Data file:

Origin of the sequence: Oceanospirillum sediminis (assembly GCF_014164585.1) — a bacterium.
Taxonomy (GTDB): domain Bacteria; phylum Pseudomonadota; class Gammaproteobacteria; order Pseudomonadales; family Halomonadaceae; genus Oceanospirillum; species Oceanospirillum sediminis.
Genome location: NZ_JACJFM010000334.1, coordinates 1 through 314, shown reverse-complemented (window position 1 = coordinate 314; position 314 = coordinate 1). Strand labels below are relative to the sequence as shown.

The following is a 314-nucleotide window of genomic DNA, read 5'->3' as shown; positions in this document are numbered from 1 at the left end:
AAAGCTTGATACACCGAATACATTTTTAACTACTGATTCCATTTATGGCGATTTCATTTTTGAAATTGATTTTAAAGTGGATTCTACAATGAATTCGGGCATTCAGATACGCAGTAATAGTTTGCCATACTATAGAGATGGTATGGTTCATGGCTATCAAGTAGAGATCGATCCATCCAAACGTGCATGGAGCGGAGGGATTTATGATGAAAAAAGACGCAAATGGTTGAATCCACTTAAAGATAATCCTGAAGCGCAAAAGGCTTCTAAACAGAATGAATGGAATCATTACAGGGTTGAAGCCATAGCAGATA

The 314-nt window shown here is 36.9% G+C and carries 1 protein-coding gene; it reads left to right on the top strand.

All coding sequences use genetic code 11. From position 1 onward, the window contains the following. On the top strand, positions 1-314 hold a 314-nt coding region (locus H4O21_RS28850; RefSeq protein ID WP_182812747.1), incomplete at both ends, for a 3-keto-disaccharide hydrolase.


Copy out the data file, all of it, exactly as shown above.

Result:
Origin of the sequence: Oceanospirillum sediminis (assembly GCF_014164585.1) — a bacterium.
Taxonomy (GTDB): domain Bacteria; phylum Pseudomonadota; class Gammaproteobacteria; order Pseudomonadales; family Halomonadaceae; genus Oceanospirillum; species Oceanospirillum sediminis.
Genome location: NZ_JACJFM010000334.1, coordinates 1 through 314, shown reverse-complemented (window position 1 = coordinate 314; position 314 = coordinate 1). Strand labels below are relative to the sequence as shown.

The following is a 314-nucleotide window of genomic DNA, read 5'->3' as shown; positions in this document are numbered from 1 at the left end:
AAAGCTTGATACACCGAATACATTTTTAACTACTGATTCCATTTATGGCGATTTCATTTTTGAAATTGATTTTAAAGTGGATTCTACAATGAATTCGGGCATTCAGATACGCAGTAATAGTTTGCCATACTATAGAGATGGTATGGTTCATGGCTATCAAGTAGAGATCGATCCATCCAAACGTGCATGGAGCGGAGGGATTTATGATGAAAAAAGACGCAAATGGTTGAATCCACTTAAAGATAATCCTGAAGCGCAAAAGGCTTCTAAACAGAATGAATGGAATCATTACAGGGTTGAAGCCATAGCAGATA

The 314-nt window shown here is 36.9% G+C and carries 1 protein-coding gene; it reads left to right on the top strand.

All coding sequences use genetic code 11. From position 1 onward, the window contains the following. On the top strand, positions 1-314 hold a 314-nt coding region (locus H4O21_RS28850; RefSeq protein ID WP_182812747.1), incomplete at both ends, for a 3-keto-disaccharide hydrolase.